Then, around 4 years into the journey and over half way to goal, I lost my desire to pursue it at all. It was one of the strangest journeys I have been on yet in my life. It took me at least a year of meditating on it almost daily over, and over and over again to give myself permission to let it go. I am not a quitter. Everyone who knows me well knows for a fact that when Sophia decides she wants something, either help her get it or get out of her way because she isn’t stopping until she’s arrived. I pursued this goal with that stubborn energy for four years and then without notice other things popped up in my life that mattered more to me. As I began to evaluate what options were out there and how much time, energy and resources I possessed, I realized it didn’t all fit. Something had to go. And it was this massive goal that took the back seat.
I struggled with it for such a long time. Was I a quitter? Was I making a mistake? Was this really what I wanted? Am I a liar because I spent 4 years saying I wouldn’t stop until I hit the goal and now I’m walking away? Does this mean I don’t have integrity? Do I have to prove to myself or someone else I am capable? Will I look back in my life and completely regret changing directions? And then my answer came to me in the form of jealousy, or lack there of. Over the course of a few months I witnessed a few friends achieve the goal I had been working towards. Friends I had been working alongside of for years who hadn’t detoured and were still on the path were crossing the finish line. As I watched them cross the finish line and celebrate, there was not one piece of me that wanted what they had. I had absolutely zero jealousy. I didn’t long to be in their shoes. So what emotion did I feel? Relief. I felt relieved that I wasn’t running anymore. I felt relief that I wasn’t on that road and my new road had different scenery. I was so genuinely happy for them, but no part of me could see it for myself. In the past when I would see others accomplish this goal I would celebrate for them and also long for the day it was me. Those emotions were non-existent. In that moment I again used jealousy to leverage my path. Realizing that no part of me wanted what they had, I finally felt free. I gave myself full permission to walk away. I gave myself permission to lean into the new path and the new goals and look back at the years gone by as a gift, a learning experience to get me to this place in my journey.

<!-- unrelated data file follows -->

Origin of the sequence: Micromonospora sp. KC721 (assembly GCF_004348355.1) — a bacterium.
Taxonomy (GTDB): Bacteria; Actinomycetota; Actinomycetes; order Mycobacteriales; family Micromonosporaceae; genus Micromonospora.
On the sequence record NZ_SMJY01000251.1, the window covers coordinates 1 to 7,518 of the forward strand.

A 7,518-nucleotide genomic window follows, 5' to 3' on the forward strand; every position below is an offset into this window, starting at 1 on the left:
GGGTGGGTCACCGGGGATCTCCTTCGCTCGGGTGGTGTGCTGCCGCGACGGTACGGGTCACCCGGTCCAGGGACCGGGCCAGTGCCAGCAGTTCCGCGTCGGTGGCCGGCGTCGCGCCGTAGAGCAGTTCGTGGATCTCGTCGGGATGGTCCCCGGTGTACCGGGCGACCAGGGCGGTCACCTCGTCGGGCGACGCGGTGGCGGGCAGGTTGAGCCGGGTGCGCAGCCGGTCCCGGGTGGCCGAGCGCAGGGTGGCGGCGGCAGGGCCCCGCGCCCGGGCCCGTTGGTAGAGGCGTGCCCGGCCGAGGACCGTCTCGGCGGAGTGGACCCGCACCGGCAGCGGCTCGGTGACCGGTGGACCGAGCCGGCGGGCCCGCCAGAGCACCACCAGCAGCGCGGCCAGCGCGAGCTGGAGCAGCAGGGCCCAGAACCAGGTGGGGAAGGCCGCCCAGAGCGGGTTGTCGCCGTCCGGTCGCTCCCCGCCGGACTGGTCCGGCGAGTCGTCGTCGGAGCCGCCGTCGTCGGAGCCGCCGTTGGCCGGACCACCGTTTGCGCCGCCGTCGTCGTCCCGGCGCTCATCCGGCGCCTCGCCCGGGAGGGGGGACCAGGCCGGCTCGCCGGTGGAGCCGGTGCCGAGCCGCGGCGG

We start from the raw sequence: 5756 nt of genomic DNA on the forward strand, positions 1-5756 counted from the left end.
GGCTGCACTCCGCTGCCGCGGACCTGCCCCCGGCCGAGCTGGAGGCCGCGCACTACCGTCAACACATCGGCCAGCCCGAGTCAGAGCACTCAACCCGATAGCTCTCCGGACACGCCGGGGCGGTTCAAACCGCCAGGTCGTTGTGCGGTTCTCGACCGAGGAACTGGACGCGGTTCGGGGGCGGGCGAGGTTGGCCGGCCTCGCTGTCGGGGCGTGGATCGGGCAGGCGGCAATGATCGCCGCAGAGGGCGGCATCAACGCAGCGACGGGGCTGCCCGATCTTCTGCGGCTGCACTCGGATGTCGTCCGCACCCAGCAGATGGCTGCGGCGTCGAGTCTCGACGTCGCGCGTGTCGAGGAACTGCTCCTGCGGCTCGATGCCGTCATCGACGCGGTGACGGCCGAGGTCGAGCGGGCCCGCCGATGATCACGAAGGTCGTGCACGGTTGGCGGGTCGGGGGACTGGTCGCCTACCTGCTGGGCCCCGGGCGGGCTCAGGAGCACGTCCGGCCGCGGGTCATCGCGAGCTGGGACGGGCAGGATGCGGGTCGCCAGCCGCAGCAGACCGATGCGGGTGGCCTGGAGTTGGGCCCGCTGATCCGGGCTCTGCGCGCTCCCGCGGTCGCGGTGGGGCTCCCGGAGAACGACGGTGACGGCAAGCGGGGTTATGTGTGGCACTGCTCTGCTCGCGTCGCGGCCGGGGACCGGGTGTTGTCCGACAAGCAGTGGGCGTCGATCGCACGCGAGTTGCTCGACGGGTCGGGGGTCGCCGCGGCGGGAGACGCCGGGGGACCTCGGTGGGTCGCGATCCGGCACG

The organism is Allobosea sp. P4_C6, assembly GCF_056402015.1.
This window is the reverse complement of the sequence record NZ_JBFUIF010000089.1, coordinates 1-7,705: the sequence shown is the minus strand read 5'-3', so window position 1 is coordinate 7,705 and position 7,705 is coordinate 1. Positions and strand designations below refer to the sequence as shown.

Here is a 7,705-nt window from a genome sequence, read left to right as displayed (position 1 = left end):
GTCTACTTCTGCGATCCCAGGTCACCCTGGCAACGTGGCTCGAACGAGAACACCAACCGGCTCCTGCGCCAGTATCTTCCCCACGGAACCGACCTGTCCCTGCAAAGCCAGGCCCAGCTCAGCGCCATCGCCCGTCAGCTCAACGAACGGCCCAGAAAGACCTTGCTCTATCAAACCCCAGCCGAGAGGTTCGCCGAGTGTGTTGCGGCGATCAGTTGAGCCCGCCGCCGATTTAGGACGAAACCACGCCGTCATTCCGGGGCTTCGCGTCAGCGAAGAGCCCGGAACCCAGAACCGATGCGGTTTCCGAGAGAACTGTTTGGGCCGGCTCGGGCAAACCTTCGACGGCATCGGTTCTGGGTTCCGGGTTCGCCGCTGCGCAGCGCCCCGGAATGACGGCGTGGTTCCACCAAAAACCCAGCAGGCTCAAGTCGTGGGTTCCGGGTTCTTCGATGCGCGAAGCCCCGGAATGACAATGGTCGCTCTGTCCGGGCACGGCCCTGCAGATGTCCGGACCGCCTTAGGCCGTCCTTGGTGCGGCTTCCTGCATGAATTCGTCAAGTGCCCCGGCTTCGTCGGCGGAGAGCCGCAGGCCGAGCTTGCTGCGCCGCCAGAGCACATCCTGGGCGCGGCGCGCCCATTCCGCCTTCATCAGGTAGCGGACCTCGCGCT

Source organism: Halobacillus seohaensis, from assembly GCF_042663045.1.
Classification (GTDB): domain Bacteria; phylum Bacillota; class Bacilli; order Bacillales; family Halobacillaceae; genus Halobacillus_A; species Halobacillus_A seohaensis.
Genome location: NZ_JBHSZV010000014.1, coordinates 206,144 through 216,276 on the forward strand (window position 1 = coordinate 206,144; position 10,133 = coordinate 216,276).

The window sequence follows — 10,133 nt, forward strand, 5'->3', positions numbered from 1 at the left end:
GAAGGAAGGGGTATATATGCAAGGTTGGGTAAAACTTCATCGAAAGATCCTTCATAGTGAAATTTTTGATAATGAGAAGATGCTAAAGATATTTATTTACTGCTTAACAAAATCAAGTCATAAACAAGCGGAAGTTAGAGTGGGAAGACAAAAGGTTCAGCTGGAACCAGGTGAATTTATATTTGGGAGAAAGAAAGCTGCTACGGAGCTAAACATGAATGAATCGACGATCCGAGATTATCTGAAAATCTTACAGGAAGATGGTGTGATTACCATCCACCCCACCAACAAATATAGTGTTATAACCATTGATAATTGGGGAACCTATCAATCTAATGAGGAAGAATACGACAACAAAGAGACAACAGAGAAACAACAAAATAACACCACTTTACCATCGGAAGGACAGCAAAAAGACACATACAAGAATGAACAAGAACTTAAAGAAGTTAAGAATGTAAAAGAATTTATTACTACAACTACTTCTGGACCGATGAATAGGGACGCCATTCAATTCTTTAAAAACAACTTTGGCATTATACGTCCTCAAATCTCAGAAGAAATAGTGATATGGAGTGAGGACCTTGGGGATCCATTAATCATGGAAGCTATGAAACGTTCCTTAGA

It’s quite interesting how maturity can completely shift the things that motivate us. As I shared…in my teens it was boys and cars that caused jealousy to creep in. In my twenties it was career ambitions. Now? Do you know what stirs up that little emotion in me sometimes? The only times I witness someone else’s journey and think “Man, I want that to be me one day” is when I hear of people who are living completely debt free, including their mortgage. What freedom that opens up. When I hear of people who have a garden in their back yard and grow all their own vegetables, I long for that. Especially if chickens are running around back there too. And ironically, even though I am writing this post with a baby in my womb and am 32 weeks today, I also feel that little voice when I see someone announce on social media they are adopting. I have this calling inside my soul to adopt from foster care and firmly believe there is, or will be, a child in this world that is mine but grows in another woman’s womb. So when I see others posting about their adoptions I envy that they have gotten to meet their children and it’s not my time yet. I realize some people may think I am crazy because the classes are available year round and there are adoptable children today, but my soul tells me it’s not time. That if I start today my child will not be there. So I am waiting. Waiting until it’s my turn.
What experiences stir up jealousy in you? Does this tell you anything about yourself? Have you ever reflected on the emotion of jealousy or envy and learned from it? I’d love to hear your experiences too!
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Much love to you all!